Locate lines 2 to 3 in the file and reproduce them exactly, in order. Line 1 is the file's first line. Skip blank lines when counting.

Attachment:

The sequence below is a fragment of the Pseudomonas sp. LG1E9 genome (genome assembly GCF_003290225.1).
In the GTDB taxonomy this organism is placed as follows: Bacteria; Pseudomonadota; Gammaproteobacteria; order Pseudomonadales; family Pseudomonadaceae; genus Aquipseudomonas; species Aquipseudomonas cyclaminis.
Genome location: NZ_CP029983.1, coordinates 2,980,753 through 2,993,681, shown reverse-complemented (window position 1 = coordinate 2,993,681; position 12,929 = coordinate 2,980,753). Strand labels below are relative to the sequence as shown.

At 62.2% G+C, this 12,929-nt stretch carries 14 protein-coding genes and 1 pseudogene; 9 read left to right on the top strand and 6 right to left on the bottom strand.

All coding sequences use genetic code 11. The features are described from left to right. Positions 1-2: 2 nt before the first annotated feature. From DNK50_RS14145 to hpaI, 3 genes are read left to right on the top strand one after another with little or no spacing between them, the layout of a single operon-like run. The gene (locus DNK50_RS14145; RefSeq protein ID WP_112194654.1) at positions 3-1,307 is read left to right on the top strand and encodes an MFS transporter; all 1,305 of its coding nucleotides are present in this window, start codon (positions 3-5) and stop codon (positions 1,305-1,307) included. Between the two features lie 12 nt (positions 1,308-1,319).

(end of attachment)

In the GTDB taxonomy this organism is placed as follows: Bacteria; Pseudomonadota; Gammaproteobacteria; order Pseudomonadales; family Pseudomonadaceae; genus Aquipseudomonas; species Aquipseudomonas cyclaminis.
Genome location: NZ_CP029983.1, coordinates 2,980,753 through 2,993,681, shown reverse-complemented (window position 1 = coordinate 2,993,681; position 12,929 = coordinate 2,980,753). Strand labels below are relative to the sequence as shown.